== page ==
by David Jackson, MBA, CFP®, C(K)P™
One important aspect of my role as a financial advisor is to monitor changes in state and federal legislation that could impact our Southern Springs clients. We have recently received several questions on the SECURE Act that passed in the U.S. House of Representatives in May. While there are several aspects to the proposed legislation, I wanted to use this blog post to outline what I think are the provisions that could potentially have the most impact for our clients.
The Setting Every Community Up for Retirement Enhancement Act of 2019 (you have to hand it to the politicians when it comes to branding) passed the U.S. House by a vote of 417-3. In today’s polarized times, anything that passes with that kind of majority should get our attention. The legislation now moves to the U.S. Senate for consideration.
Below is a quick outline of what we see as the potential positive impacts of this legislation, and one potential concern our clients should be aware of if the law is enacted.
While I’m not going to list them all here, the Act has 29 provisions that are aimed at increasing access to tax-advantaged retirement accounts, as well regulations aimed at helping to prevent older Americans from outliving their assets.
Many Americans are choosing to work longer for a variety of reasons. In recognition of this, the law would eliminate the age limit of contributing to a traditional IRA. It would also push back the age that required minimum distributions from traditional retirement accounts (RMD’s) from age 70 ½ to age 72.
Many workers also do not have a tax-advantaged retirement plan available through their employer. The proposed rules would help in that regard. There would be a tax credit of $500 available for employers who set up a 401k or Simple plan with automatic enrollment for employees. Employers could also receive a 50% tax credit for retirement plan start-up costs up to $5,000.
There are also provisions to help smaller employers join together to create multi-employer plans with a pooled plan provider handling the administration, which could help reduce start-up and administrative costs.
Many part-time workers have also not been able to participate in their employer-provided plans. The Act would let employers include some part-time employees in their 401k plans: those that work more than 1,000 hours, or those that have worked 500 hours for three consecutive years.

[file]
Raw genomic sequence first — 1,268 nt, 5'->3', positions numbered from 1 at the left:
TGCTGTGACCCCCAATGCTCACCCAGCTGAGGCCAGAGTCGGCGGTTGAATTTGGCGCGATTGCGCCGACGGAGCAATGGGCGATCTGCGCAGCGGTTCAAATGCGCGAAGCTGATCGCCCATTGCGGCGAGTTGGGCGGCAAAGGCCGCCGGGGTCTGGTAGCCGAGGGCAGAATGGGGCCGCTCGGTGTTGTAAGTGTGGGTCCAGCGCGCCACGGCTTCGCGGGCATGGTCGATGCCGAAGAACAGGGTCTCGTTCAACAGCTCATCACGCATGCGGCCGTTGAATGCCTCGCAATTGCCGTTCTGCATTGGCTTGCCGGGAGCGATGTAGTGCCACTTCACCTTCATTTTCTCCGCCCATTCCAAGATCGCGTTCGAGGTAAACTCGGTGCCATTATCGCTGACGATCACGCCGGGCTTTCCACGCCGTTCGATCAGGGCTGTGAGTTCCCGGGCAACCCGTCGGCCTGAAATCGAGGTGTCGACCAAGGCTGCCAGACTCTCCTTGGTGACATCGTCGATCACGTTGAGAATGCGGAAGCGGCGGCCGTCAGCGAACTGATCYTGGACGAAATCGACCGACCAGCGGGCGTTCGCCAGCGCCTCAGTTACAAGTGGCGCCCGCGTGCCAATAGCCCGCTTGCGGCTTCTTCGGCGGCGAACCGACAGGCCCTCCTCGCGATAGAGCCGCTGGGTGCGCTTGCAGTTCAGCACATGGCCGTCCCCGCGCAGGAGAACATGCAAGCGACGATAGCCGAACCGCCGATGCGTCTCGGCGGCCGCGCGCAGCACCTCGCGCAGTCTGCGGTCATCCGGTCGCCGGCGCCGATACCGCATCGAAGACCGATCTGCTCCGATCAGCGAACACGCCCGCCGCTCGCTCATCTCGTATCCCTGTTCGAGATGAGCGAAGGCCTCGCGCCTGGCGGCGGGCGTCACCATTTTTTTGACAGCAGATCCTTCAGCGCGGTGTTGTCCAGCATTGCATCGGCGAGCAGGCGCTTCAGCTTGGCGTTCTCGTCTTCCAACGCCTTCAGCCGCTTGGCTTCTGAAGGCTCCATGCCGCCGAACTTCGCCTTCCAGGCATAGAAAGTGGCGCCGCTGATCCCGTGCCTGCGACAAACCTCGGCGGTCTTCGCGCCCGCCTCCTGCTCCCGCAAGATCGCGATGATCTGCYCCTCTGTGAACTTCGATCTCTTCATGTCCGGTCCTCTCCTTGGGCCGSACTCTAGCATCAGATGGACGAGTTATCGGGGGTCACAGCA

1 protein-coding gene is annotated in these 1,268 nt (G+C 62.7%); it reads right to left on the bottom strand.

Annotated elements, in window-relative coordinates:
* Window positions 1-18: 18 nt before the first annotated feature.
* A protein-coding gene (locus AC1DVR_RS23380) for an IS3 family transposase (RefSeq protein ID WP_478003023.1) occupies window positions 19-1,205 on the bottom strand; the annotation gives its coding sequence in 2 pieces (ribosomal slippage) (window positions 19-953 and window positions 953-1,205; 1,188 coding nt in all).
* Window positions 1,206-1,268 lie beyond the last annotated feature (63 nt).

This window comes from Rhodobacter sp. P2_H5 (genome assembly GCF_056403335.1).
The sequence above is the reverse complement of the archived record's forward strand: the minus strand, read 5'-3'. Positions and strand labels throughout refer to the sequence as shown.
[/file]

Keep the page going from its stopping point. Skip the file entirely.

Student loan debt has also been in the news quite a bit lately. The SECURE act would take one step to help address student loan debt by allowing up to $10,000 in distributions annually from 529 plans for qualified student loan payments.
Overall, most of the provisions are overwhelmingly positive, however there is a key one that might cause concern. The act makes big changes to the rules governing what are commonly known as “stretch IRAs.”
Under the current law, IRA beneficiaries are allowed to stretch IRA distributions over their lifetimes. Many of our clients have taken advantage of this provision in their tax planning and have encouraged their beneficiaries to take advantage of this. If enacted, the SECURE Act would eliminate this provision. Non-spouse beneficiaries would have to take distribution of IRA funds within 10 years of the IRA owners’ death. There are some exceptions to this, including if the beneficiary is a minor, disabled, or chronically ill, or if they are not more than 10 years younger than the deceased IRA owner. For minors, the 10 year clock would not start until they reached the age of majority.
To summarize, the SECURE Act, if enacted, contains lots of good provisions that should help employees and employers with lowering their tax obligations or operating expenses. However, it makes big changes to the current “stretch IRA” rules, which might necessitate changes in retirement and estate planning strategies for some of our clients.
If you’ve got questions about any of these provisions, or any of the others that I didn’t mention, please give us a call, or schedule a time to come see us.
Any opinions are those of the author and not necessarily those of Raymond James. This material is being provided for information purposes only and is not a complete description, nor is it a recommendation. Investing involves risk and investors may incur a profit or a loss. Past performance is not a guarantee of future results.
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